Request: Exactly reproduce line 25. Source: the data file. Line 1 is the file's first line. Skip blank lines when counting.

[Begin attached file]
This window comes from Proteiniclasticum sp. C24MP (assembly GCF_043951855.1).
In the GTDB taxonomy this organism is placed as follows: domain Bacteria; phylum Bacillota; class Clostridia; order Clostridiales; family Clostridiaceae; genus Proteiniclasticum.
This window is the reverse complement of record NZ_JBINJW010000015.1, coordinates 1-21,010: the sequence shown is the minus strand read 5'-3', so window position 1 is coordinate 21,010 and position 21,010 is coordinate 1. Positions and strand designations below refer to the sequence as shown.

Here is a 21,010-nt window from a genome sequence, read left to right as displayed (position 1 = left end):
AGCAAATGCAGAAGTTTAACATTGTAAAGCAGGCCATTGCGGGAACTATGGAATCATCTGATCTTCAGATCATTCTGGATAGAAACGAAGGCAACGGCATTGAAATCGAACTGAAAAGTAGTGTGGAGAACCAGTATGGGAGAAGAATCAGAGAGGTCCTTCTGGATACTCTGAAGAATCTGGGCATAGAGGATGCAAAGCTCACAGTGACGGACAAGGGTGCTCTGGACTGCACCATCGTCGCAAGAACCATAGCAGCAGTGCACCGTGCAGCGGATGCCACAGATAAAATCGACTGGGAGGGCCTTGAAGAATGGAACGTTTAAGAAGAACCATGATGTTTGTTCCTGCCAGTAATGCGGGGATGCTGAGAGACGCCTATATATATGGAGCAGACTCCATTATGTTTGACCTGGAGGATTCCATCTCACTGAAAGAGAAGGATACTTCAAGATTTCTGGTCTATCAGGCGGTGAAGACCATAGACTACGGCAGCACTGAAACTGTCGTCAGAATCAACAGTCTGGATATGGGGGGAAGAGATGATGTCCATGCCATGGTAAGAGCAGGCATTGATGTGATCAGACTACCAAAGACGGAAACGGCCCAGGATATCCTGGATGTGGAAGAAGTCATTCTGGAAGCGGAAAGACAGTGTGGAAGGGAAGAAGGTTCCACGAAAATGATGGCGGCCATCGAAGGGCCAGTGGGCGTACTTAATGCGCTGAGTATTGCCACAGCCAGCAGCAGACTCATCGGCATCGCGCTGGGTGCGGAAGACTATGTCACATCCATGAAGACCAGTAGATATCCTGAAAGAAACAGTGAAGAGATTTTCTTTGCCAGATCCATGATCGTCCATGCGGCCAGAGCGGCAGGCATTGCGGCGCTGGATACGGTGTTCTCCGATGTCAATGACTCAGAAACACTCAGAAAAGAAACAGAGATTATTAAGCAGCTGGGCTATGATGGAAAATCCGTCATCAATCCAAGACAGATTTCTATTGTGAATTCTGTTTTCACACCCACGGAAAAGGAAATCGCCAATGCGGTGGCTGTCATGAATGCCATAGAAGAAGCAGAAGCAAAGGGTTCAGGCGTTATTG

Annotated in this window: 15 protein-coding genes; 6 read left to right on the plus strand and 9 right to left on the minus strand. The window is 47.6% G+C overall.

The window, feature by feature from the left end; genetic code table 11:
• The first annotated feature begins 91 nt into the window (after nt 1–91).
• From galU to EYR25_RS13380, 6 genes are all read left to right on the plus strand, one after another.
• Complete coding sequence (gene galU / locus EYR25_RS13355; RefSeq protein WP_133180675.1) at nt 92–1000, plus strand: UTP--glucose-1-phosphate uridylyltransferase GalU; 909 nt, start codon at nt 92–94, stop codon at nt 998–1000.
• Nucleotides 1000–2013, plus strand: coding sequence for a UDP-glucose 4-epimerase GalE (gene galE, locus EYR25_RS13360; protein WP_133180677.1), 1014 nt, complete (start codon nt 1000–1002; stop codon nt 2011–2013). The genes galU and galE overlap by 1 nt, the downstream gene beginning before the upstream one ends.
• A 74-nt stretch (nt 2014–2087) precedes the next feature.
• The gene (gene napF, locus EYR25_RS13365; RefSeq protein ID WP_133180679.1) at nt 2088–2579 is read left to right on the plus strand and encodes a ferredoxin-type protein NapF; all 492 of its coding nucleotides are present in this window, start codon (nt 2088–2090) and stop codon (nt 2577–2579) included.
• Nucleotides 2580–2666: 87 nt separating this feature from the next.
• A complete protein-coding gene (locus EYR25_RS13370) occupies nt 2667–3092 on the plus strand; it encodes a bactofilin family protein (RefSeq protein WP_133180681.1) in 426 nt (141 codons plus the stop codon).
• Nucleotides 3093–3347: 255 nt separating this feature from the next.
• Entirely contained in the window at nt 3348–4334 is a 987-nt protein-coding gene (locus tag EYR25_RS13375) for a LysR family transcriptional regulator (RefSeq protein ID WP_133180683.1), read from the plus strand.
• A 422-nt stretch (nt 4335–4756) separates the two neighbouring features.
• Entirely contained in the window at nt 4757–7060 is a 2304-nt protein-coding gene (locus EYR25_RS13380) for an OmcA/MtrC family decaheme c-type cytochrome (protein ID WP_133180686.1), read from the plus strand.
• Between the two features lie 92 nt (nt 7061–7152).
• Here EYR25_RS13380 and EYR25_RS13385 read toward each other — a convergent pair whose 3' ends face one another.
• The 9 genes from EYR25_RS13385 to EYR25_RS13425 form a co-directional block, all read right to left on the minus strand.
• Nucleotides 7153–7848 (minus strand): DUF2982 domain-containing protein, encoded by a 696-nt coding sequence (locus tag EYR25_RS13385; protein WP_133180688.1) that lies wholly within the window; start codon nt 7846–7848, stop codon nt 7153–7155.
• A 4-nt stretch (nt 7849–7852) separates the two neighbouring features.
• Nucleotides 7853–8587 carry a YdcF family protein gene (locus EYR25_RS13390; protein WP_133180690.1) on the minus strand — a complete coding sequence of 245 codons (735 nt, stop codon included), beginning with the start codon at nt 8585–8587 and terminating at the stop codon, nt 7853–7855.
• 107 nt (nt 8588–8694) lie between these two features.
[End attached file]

• Nucleotides 7853–8587 carry a YdcF family protein gene (locus EYR25_RS13390; protein WP_133180690.1) on the minus strand — a complete coding sequence of 245 codons (735 nt, stop codon included), beginning with the start codon at nt 8585–8587 and terminating at the stop codon, nt 7853–7855.